(WSPA) – The holiday season may be whizzing by, but there has been plenty of time for scammers to steal a Grinch-load of cash from unsuspecting shoppers this year.

We checked in with the experts on which scams have been most rampant, in this 7NEWS Consumer Exclusive: top seven holiday scams

Number seven: Hot toy scams

Parents desperate to find the season’s coveted gifts look for the lowest price online, and then, said Kim Ebel with the Better Business Bureau, they are lured to bogus retail sites.

“I can’t tell you how many phone calls we get from parents that are distraught because they spent money on websites. And unfortunately, it’s scammers. And after the holiday the websites are gone, and their money is gone,” Ebel said.

To avoid this scam use resources like ResellerRatings.com that tell you if the retailer is legitimate.

Number six: Vacation rental scams

Searching for that perfect holiday getaway can leave you out of pocket if the listing is bogus.

Consumer expert Steve Weisman, the founder of Scamicide.com, has the key to protection.

“You get the name of a person that is supposedly the owner of the property, and then you go online to the tax assessor’s office for that city or town, look them up and if that name doesn’t match, you’ve got a problem,” Weisman said.

Number five: Gift card scams

WalletHub finds that gift cards continue to be the most popular holiday gift for the 16th year in a row.

As 7NEWS viewers have told us, scammers can tamper with those cards in the stores.

Once you activate them, they could drain the balance.

Make sure you check for any signs of tearing or scratches on the packaging.

Number four: Charity scams

7NEWS has received reports of callers claiming to be with local firefighters or police fundraising groups.

Some even have names similar to real organizations.

Even some legitimate groups make misleading claims that they represent your local department when they don’t.

Always verify using resources, like Charity Navigator, to make sure your donation does not end up in the pockets of scammers.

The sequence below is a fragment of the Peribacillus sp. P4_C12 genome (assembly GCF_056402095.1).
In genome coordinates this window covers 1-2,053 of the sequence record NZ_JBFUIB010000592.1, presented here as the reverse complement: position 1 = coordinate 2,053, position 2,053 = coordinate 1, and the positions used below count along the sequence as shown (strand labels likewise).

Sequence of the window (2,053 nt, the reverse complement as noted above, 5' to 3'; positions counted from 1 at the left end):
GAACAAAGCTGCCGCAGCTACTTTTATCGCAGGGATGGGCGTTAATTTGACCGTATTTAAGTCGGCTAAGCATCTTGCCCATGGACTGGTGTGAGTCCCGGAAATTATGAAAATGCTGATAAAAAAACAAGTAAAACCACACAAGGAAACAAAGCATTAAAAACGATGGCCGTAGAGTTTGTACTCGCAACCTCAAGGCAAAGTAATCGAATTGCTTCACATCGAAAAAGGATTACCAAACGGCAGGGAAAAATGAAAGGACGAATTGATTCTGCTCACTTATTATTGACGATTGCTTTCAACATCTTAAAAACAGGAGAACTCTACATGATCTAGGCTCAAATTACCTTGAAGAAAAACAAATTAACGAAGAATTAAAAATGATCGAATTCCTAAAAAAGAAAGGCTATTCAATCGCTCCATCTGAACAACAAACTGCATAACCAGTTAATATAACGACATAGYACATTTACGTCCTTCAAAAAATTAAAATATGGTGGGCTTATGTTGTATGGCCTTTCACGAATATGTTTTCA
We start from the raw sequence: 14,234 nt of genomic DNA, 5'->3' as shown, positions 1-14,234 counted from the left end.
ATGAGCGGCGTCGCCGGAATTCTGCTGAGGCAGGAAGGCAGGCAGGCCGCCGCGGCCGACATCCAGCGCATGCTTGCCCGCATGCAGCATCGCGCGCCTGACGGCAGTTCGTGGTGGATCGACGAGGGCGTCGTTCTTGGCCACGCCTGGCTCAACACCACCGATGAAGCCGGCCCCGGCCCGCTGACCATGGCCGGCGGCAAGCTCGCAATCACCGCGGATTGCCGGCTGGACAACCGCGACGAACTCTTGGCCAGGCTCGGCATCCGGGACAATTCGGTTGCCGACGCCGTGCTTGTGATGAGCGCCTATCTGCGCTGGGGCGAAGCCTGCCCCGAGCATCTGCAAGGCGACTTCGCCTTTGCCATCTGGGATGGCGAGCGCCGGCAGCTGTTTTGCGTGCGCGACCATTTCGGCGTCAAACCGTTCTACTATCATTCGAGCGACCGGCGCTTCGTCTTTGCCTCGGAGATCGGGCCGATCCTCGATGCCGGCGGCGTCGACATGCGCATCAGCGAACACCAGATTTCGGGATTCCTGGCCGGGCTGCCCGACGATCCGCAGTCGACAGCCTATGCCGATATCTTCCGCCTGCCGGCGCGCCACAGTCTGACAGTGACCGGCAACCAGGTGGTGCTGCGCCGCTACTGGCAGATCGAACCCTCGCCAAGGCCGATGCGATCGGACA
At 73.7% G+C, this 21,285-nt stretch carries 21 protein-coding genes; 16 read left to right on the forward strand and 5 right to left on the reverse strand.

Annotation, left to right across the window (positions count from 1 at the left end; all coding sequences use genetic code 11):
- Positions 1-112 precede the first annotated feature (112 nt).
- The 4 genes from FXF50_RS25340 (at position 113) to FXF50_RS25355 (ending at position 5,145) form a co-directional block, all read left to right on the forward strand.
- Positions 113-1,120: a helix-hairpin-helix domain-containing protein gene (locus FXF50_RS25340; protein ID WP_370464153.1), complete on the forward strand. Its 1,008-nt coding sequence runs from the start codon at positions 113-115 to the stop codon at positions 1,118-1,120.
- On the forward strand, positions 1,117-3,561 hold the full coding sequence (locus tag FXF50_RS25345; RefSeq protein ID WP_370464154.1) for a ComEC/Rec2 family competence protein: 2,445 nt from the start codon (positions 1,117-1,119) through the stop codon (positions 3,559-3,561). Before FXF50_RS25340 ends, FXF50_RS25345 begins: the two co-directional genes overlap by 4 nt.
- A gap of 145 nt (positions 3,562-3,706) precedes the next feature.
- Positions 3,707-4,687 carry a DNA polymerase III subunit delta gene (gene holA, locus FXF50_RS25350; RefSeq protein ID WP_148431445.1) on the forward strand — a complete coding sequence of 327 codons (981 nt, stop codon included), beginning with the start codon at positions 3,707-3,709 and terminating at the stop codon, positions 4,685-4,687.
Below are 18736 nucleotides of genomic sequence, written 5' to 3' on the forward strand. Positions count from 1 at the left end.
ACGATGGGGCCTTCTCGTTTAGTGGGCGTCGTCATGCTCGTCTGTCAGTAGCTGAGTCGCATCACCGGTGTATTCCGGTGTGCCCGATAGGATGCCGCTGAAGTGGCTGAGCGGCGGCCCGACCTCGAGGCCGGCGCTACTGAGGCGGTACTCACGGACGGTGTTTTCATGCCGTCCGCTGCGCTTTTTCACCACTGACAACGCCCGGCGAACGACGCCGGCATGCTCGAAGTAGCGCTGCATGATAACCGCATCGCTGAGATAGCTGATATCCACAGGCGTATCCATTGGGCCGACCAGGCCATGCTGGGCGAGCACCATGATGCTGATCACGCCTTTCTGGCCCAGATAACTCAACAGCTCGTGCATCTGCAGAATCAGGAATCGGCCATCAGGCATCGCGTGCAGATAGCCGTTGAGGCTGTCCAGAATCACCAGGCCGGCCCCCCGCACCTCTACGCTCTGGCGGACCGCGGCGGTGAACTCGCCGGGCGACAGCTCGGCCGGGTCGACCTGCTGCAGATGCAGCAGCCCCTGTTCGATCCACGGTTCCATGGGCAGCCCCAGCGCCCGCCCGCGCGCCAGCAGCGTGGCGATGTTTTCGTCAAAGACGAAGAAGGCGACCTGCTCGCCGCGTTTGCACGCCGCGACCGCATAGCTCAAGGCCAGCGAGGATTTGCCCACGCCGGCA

Number three: Deliver scams

It’s not just porch pirates.

Watch out for deceptive delivery texts and emails that claim you have a package on the way. Or there are issues with your delivery and all you have to do is click and answer some questions, or pay an extra fee.

Nathan Patrick didn’t fall victim, but he had to fight the impulse to click.

“First reaction, I’m trying to think, have I ordered anything from FEDEX, should I be looking out for anything, that was my first reaction,” he said.

Paulette Megee explains what happens if you do fall victim after an email she thought was for a product she ordered from China asked her to pay a customs fee.

“I got a notice from my bank that they had noticed unusual activity, and I called them and explained. They said we can’t help you… they’ve already taken the money,” Megee said.

Number two: E-skimmers

There are physical skimmers that capture card numbers from things like gas station pumps, but now hackers have created malware that does the same on the checkout page of unsuspecting retailers.

“They don’t even know that they’ve been hacked until well after the fact,” Weisman said.  

He said you can protect yourself by shopping online only with credit cards since they offer more fraud protection than debit cards.  

Number one: Social media sponsored ad scam

Cindy Casten said this season she was lured by a “sponsored ad” on Facebook for discount Christmas trees.  

“It looked like a really good deal, probably too good. Purchased it, you only could buy it, if you didn’t buy it through PayPal then you had to use your debit card. But you never got the product,” Casten said.

BBB President Vee Daniel said bogus social media sellers are the most rampant type of online scam this year.  

She said she found similar ploys with ads for personalized blankets.  When she looked up the companies, one had an “F” rating with the BBB, and all three she found were created within weeks of the holiday season, and she feared would be gone soon after.  

“Beware. They are cute little blankets but just because they are on social media and they are a sponsored add, doesn’t mean they’re not a scam,” Daniel said.

Daniel said to use online tools like WhoIs.com and The WayBack Machine to see how long a website has been in existence. A big clue on whether the retailer will stick around past the holidays and honor any returns.